Yep. All legitimate agents work only on commission.
Reply With Quote
  #10  
Old 03-17-2006, 09:34 PM
Bomzaway Bomzaway is offline
Guest
 
Join Date: Sep 2000
If you go to the reference section of your local book store, you can probably find a publication called "The Writer's Market". If you're serious about getting an agent, then this is a good place to start your search. Here's a link.
Reply With Quote
  #11  
Old 03-17-2006, 10:06 PM
Exapno Mapcase Exapno Mapcase is online now
Charter Member
 
Join Date: Mar 2002
Location: NY but not NYC
Posts: 22,875
Quote:
Originally Posted by Bomzaway
If you go to the reference section of your local book store, you can probably find a publication called "The Writer's Market". If you're serious about getting an agent, then this is a good place to start your search. Here's a link.
Sorry, but no. Writer's Market is for amateurs and suckers. People and publications actually try not to be listed for fear of the hordes of crayon-scribbling illiterates an address published there brings. They publish annually and yet manage always to be several years out of date, as well. I know nothing about the website. It may help with the out of date material, but probably not unless the markets cooperate.

Go to Amazon and search on literary agents. You'll find a long list of specialized books on the subject. Sight unseen I would recommend any of them over Writer's Market.
Reply With Quote
  #12  
Old 03-17-2006, 10:16 PM
RealityChuck RealityChuck is online now
Charter Member
 
Join Date: Apr 1999
Location: Schenectady, NY, USA
Posts: 34,915
Quote:
Originally Posted by elfkin477
This answers one question I had, but why don't you pay them anything? Even lawyers ask for a retainer... By extention does this mean they'll only accept you as a client if they think odds are very good they can find a publisher for your work?
Exactly. That's why it's hard to get a legitimate agent: you have to show that you've written a publishable book.

At the same time, the scam agents always ask for money up front. It used to be they asked for a fee to represent you; now they ask for it to cover "expenses." The thing is, if they're getting money from you up front, they don't have to work too hard at selling the book. Even if it's utterly unpublishable crap, they still can make money on it; their fees will more than cover the cost of sending the book to a couple of publishers.

A legit agent gets nothing unless the book sells. This means she'll be picky, but once she decides to take you on as a client, she doesn't get paid unless you do. That's a major incentive to sell the book.
__________________
Author of Staroamer's Fate and Syron's Fate, now back in print.
Reply With Quote
  #13  
Old 03-18-2006, 12:16 AM
Rigamarole Rigamarole is offline
Guest
 
Join Date: Dec 2005
Quote:
Originally Posted by Muad'Dib
Like the big ranting thread I recently posted shows, I think I have pretty much figured everything out. At least I have got down the “Who, What, When, Where and Why” of life

Oh yeah? Are you sure about that?
Reply With Quote
  #14  
Old 03-18-2006, 01:51 AM
Bomzaway Bomzaway is offline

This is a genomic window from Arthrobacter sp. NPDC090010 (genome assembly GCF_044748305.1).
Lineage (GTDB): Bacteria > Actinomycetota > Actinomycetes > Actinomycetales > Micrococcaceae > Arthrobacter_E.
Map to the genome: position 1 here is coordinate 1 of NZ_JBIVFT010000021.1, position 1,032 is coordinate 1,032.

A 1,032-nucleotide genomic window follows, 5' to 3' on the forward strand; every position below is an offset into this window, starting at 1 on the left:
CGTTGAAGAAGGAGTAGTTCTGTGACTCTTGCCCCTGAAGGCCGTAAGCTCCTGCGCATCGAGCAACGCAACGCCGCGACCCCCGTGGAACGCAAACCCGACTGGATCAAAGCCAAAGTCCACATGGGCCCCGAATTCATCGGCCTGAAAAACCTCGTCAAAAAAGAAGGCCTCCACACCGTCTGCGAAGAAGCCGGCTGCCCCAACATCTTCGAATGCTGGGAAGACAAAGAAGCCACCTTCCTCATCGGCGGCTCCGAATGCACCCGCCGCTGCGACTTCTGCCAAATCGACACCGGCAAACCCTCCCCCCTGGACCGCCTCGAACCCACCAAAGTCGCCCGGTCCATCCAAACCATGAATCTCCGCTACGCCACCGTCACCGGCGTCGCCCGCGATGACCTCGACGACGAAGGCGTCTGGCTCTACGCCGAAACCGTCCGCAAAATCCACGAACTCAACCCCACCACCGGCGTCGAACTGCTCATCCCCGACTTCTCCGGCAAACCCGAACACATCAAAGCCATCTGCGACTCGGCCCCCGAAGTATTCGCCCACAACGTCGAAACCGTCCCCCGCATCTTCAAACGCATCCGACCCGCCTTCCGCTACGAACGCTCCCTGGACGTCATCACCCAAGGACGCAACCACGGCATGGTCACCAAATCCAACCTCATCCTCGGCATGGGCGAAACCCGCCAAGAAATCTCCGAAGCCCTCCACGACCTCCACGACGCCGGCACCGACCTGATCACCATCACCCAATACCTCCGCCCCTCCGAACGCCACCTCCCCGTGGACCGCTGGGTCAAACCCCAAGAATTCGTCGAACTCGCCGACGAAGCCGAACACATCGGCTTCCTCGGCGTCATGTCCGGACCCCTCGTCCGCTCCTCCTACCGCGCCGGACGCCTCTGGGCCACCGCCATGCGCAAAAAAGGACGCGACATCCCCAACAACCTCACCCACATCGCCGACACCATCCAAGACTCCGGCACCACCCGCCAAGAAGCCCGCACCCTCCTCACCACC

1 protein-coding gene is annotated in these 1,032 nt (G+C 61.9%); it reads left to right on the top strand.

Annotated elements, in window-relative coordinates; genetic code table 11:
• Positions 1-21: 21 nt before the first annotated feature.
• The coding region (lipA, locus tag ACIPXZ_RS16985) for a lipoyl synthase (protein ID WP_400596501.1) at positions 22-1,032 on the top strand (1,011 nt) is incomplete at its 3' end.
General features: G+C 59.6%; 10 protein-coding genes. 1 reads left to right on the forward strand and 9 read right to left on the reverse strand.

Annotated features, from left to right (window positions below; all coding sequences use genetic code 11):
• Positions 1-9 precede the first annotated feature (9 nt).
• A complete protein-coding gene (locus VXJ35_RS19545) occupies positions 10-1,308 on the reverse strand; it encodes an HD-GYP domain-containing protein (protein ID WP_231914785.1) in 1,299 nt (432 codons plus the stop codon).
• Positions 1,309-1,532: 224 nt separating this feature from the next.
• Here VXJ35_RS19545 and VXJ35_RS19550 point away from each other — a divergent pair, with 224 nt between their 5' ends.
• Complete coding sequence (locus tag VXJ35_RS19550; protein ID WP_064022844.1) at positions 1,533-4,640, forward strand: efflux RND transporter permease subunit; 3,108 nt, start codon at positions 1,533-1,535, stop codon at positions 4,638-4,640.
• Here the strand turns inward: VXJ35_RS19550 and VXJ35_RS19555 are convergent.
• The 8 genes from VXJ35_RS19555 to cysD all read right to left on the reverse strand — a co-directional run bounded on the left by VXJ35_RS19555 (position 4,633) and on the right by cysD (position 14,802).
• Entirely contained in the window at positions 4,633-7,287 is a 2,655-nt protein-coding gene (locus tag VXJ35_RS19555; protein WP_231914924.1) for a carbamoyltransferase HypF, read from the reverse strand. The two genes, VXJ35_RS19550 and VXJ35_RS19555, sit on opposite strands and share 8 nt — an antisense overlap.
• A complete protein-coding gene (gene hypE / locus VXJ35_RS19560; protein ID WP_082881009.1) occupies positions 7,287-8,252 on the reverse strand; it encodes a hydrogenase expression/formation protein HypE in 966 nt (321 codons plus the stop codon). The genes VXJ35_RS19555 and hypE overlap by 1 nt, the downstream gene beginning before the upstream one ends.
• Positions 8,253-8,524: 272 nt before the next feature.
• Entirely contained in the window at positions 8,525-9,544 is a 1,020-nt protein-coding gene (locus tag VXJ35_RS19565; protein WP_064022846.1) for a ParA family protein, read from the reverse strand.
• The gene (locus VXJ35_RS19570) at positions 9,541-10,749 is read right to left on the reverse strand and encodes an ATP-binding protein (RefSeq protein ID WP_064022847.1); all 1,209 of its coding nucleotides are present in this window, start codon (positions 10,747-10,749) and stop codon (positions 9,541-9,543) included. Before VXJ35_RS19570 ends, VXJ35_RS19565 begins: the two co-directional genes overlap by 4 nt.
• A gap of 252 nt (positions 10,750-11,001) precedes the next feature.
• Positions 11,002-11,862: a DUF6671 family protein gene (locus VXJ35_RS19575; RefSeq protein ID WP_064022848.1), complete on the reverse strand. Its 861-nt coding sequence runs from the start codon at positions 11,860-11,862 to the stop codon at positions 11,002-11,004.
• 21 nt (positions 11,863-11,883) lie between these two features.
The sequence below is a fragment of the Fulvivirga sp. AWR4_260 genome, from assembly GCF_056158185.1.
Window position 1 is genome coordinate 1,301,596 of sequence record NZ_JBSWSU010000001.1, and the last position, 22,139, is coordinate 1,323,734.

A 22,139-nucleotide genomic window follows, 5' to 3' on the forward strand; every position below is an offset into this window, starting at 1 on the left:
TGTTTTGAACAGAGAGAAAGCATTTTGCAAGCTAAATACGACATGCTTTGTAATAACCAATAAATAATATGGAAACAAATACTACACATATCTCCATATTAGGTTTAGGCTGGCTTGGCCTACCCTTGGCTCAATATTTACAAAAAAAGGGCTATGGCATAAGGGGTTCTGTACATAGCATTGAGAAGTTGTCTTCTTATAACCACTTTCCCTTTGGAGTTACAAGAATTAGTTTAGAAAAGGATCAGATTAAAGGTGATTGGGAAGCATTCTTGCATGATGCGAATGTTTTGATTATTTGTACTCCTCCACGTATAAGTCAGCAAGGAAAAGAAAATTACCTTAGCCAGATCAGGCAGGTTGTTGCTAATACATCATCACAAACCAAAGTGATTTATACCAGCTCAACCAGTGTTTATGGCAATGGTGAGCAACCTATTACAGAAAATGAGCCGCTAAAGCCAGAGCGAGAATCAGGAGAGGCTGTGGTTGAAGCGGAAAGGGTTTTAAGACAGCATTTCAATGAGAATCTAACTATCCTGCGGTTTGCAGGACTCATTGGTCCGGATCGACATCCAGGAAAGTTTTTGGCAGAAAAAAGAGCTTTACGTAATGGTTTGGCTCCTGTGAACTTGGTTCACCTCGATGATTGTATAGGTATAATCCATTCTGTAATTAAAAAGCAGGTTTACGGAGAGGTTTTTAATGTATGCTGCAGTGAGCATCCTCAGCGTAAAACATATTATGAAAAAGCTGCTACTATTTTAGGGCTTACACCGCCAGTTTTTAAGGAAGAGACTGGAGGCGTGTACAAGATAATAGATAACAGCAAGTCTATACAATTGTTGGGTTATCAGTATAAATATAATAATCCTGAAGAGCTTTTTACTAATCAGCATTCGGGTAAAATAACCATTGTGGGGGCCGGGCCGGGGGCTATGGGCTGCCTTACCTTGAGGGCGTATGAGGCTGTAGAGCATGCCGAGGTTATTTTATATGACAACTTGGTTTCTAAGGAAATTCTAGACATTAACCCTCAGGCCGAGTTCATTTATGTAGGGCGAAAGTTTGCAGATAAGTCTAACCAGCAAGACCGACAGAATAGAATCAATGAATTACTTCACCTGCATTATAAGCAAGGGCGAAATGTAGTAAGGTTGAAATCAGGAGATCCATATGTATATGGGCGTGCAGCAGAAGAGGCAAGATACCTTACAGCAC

Guest
 
Join Date: Sep 2000
Quote:
Originally Posted by Exapno Mapcase
Sorry, but no. Writer's Market is for amateurs and suckers.
The writer of the OP happens to be an amatuer. Writer's Market has some good solid tips for finding an agent or publisher, how to submit, advice from successful writers, even tips on how to handle the taxes on any income one might receive from a published work. Despite your opinions on the accuracy of the listings, it's a decent place to start.
Reply With Quote
  #15  
Old 03-18-2006, 08:17 AM
zut zut is online now
Charter Member
 
Join Date: Apr 2000
Location: Detroit, MI
Posts: 3,628
Nice. All the Google ads I see go to scam agents (plus one scam publisher). The Google ads usually don't bother me, but these pro-ignorance ads do.
Reply With Quote
  #16  
Old 03-18-2006, 11:25 AM
Wendell Wagner Wendell Wagner is offline
Charter Member
 
Join Date: Jul 1999
Location: Greenbelt, Maryland
Posts: 11,555
Muad'Dib writes:

> Does anyone know where I can find a really good literary agent that is talented
> enough to con some publishing house into printing my insane rantings?

I think the most difficult book to sell to a publisher or a prospective agent would be a collection of rants about life, the universe, and everything by someone with no public recognition whatsoever. Consider the other sorts of books by first-time authors that sometimes sell well. A well-known comedian writes a book of his (supposedly) funny ramblings. A well-known politician writes a book about his (supposed) wise political philosophy. A scientist with good credentials writes a (supposedly) good popular account of his subject for general readers. The comedian and the politician already have presold audiences. The agent and the publisher read their manuscripts and decide that these books will appeal to the fans/supporters of the writer. If the scientist has the proper credentials in his field, the scientist's popularization will get a reading by someone else qualified in the science to check its accuracy and someone familiar with science popularizations to check if it's clear enough for a general audience.